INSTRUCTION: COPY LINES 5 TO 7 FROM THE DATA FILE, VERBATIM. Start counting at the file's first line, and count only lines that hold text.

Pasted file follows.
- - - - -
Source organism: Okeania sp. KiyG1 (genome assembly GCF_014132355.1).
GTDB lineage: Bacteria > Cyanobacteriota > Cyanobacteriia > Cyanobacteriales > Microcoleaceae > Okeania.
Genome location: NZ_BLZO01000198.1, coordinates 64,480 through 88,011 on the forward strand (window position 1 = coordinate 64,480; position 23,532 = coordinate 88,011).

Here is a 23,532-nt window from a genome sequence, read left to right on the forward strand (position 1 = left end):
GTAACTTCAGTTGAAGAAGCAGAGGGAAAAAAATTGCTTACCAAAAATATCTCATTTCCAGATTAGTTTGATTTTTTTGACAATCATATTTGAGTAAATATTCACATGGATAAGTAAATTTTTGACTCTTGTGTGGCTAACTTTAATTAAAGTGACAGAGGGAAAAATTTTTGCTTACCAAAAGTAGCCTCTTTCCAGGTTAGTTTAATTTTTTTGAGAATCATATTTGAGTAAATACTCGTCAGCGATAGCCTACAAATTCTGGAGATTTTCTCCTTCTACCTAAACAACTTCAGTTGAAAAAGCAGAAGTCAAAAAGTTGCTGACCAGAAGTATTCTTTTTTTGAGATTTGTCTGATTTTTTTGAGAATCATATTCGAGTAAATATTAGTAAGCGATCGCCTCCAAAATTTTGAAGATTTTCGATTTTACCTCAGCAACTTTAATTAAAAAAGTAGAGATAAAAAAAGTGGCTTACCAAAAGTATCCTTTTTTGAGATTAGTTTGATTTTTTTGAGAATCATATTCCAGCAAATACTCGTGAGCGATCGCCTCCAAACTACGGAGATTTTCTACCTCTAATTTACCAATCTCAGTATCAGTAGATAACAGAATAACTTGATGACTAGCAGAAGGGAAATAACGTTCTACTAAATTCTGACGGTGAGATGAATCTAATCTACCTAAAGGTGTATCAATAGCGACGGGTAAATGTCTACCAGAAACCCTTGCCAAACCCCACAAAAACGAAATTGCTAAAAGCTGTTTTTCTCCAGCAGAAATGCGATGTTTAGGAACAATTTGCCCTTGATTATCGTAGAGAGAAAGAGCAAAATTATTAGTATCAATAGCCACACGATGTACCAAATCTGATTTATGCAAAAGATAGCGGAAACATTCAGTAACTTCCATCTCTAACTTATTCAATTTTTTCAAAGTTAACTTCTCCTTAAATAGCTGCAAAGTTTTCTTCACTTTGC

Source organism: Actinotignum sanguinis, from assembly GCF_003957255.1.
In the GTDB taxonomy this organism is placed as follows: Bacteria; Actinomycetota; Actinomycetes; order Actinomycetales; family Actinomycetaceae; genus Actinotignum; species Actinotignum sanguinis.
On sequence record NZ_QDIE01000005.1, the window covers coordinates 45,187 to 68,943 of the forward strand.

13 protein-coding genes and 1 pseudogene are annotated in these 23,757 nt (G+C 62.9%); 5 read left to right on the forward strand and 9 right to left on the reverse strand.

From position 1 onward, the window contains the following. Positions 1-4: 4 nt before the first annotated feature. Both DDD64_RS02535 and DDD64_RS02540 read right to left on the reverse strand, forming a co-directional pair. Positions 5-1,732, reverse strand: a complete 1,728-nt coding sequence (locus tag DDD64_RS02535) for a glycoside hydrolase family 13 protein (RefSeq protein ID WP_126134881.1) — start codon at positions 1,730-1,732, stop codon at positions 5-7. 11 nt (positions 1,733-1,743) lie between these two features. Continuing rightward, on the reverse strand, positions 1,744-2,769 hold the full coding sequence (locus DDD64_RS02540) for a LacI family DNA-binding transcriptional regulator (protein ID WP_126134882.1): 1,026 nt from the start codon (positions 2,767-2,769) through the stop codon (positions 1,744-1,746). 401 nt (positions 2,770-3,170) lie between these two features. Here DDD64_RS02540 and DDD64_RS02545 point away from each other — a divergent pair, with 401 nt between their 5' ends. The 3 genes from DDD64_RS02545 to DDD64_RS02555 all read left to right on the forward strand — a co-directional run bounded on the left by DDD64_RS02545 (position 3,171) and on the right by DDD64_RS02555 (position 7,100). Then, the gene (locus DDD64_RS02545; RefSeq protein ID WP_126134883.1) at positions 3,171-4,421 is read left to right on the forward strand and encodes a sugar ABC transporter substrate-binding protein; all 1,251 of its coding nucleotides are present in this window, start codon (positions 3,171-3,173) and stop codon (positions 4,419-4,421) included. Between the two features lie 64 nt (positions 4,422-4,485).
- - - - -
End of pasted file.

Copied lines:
GTAACTTCAGTTGAAGAAGCAGAGGGAAAAAAATTGCTTACCAAAAATATCTCATTTCCAGATTAGTTTGATTTTTTTGACAATCATATTTGAGTAAATATTCACATGGATAAGTAAATTTTTGACTCTTGTGTGGCTAACTTTAATTAAAGTGACAGAGGGAAAAATTTTTGCTTACCAAAAGTAGCCTCTTTCCAGGTTAGTTTAATTTTTTTGAGAATCATATTTGAGTAAATACTCGTCAGCGATAGCCTACAAATTCTGGAGATTTTCTCCTTCTACCTAAACAACTTCAGTTGAAAAAGCAGAAGTCAAAAAGTTGCTGACCAGAAGTATTCTTTTTTTGAGATTTGTCTGATTTTTTTGAGAATCATATTCGAGTAAATATTAGTAAGCGATCGCCTCCAAAATTTTGAAGATTTTCGATTTTACCTCAGCAACTTTAATTAAAAAAGTAGAGATAAAAAAAGTGGCTTACCAAAAGTATCCTTTTTTGAGATTAGTTTGATTTTTTTGAGAATCATATTCCAGCAAATACTCGTGAGCGATCGCCTCCAAACTACGGAGATTTTCTACCTCTAATTTACCAATCTCAGTATCAGTAGATAACAGAATAACTTGATGACTAGCAGAAGGGAAATAACGTTCTACTAAATTCTGACGGTGAGATGAATCTAATCTACCTAAAGGTGTATCAATAGCGACGGGTAAATGTCTACCAGAAACCCTTGCCAAACCCCACAAAAACGAAATTGCTAAAAGCTGTTTTTCTCCAGCAGAAATGCGATGTTTAGGAACAATTTGCCCTTGATTATCGTAGAGAGAAAGAGCAAAATTATTAGTATCAATAGCCACACGATGTACCAAATCTGATTTATGCAAAAGATAGCGGAAACATTCAGTAACTTCCATCTCTAACTTATTCAATTTTTTCAAAGTTAACTTCTCCTTAAATAGCTGCAAAGTTTTCTTCACTTTGC

Source organism: Actinotignum sanguinis, from assembly GCF_003957255.1.
In the GTDB taxonomy this organism is placed as follows: Bacteria; Actinomycetota; Actinomycetes; order Actinomycetales; family Actinomycetaceae; genus Actinotignum; species Actinotignum sanguinis.